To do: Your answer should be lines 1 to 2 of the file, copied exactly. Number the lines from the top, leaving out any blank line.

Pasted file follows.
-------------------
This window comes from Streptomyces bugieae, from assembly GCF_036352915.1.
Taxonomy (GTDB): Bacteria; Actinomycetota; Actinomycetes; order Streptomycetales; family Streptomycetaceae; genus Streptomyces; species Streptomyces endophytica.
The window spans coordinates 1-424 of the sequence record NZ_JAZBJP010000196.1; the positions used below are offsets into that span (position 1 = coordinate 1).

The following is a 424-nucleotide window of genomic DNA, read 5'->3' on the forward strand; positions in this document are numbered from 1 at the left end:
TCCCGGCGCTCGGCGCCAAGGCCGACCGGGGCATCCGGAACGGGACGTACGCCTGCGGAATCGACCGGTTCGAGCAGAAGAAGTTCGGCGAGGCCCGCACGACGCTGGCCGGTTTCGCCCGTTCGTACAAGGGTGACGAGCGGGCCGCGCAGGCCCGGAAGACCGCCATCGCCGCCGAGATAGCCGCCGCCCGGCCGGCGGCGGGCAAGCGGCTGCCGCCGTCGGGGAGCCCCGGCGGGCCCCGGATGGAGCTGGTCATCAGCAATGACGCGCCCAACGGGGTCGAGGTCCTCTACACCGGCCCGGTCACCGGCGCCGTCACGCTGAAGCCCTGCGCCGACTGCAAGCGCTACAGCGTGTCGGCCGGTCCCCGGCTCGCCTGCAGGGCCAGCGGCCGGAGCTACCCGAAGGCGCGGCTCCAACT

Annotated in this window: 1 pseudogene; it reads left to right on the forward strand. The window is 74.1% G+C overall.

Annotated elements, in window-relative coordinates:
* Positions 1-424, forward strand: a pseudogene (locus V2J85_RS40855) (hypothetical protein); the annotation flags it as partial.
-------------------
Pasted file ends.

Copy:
This window comes from Streptomyces bugieae, from assembly GCF_036352915.1.
Taxonomy (GTDB): Bacteria; Actinomycetota; Actinomycetes; order Streptomycetales; family Streptomycetaceae; genus Streptomyces; species Streptomyces endophytica.